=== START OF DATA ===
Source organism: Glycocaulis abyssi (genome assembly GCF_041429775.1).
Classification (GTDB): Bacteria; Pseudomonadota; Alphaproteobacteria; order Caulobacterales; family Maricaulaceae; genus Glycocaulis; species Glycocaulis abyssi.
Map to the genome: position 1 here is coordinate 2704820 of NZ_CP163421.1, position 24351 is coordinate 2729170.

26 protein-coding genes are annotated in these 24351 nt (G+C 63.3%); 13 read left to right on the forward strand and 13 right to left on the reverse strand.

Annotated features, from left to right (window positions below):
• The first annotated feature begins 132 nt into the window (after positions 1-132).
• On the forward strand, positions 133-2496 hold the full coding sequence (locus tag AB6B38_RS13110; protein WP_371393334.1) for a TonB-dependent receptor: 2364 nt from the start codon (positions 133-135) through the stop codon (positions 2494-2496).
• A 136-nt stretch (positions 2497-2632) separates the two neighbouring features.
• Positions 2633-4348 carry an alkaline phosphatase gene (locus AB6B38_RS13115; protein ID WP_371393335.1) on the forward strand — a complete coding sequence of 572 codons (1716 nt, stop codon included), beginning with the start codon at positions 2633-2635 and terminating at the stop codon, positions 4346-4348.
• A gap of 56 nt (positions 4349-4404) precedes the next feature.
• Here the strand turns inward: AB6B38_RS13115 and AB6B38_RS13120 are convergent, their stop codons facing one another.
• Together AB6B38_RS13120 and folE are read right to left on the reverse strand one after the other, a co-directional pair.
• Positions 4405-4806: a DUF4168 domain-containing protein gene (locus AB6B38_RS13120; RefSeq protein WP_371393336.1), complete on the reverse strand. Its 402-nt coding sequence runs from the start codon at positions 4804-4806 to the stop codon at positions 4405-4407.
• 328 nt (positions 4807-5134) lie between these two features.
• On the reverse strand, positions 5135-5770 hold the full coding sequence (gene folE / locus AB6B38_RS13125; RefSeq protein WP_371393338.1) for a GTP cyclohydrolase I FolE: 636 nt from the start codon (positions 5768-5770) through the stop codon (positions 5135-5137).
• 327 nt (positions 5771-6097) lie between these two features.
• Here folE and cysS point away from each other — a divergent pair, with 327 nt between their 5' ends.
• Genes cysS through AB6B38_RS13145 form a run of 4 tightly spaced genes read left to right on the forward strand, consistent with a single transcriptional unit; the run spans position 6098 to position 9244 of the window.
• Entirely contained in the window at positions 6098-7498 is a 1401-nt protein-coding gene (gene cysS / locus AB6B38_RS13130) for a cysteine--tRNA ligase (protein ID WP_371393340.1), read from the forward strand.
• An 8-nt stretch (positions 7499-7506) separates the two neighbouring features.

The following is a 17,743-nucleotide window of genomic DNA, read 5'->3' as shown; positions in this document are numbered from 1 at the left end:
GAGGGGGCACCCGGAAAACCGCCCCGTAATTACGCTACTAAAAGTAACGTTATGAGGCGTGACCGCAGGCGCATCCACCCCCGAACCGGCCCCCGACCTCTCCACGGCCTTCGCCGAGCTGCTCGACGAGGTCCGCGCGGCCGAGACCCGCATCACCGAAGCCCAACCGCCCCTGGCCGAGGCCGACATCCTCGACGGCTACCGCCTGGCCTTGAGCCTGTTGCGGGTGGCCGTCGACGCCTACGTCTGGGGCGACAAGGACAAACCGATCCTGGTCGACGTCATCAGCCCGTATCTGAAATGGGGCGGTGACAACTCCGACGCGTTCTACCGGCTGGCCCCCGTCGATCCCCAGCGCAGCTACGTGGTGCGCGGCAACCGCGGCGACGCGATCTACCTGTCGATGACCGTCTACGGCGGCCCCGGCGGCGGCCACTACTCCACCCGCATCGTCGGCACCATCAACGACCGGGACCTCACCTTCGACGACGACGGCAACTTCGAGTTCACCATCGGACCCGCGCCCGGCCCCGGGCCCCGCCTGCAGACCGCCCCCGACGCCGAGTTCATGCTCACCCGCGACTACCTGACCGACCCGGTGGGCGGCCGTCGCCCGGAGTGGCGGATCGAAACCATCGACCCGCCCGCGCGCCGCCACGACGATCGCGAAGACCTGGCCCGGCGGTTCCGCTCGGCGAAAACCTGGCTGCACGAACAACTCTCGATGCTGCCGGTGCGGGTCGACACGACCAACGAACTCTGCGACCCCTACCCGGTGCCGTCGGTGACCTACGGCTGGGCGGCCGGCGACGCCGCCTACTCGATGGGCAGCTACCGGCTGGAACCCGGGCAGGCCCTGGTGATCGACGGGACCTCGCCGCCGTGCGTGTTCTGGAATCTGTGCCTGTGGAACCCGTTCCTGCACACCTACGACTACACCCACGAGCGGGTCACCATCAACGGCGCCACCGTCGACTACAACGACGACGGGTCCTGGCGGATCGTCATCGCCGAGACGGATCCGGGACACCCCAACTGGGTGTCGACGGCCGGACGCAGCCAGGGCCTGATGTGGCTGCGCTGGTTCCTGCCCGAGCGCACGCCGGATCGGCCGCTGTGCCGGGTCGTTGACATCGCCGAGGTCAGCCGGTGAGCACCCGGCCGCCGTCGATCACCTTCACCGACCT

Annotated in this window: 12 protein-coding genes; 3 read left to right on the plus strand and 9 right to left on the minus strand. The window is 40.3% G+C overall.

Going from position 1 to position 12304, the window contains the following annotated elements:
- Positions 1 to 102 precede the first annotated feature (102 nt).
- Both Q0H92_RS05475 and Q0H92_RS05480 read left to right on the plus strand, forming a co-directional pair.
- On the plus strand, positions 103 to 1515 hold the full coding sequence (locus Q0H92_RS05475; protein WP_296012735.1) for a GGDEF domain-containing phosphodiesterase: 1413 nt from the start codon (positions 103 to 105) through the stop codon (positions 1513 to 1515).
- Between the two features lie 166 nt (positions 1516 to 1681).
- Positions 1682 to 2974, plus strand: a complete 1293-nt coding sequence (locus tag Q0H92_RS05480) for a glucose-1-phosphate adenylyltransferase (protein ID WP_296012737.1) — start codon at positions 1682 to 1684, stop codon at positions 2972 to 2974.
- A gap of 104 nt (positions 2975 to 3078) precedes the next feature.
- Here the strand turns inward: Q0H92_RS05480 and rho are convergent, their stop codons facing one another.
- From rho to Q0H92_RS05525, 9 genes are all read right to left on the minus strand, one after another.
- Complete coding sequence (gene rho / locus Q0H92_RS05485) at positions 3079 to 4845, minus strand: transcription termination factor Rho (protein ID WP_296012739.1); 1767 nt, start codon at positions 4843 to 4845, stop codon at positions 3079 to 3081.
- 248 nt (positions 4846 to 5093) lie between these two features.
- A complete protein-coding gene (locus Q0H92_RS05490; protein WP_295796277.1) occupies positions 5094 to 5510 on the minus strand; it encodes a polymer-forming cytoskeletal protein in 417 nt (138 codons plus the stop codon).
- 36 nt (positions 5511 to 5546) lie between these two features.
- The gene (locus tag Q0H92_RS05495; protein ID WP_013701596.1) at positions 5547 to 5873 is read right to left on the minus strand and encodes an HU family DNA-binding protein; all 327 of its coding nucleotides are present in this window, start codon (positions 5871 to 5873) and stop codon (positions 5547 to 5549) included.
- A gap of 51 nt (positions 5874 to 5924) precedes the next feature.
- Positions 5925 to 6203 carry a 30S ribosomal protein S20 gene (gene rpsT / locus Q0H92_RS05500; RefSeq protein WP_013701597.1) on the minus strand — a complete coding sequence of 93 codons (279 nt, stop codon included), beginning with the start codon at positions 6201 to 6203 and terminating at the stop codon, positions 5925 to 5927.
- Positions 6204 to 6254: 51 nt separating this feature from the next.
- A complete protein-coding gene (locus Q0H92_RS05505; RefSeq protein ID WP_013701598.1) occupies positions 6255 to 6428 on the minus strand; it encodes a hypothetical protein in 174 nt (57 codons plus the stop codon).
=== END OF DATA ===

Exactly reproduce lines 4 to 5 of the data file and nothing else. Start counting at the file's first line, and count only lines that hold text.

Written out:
26 protein-coding genes are annotated in these 24351 nt (G+C 63.3%); 13 read left to right on the forward strand and 13 right to left on the reverse strand.

Annotated features, from left to right (window positions below):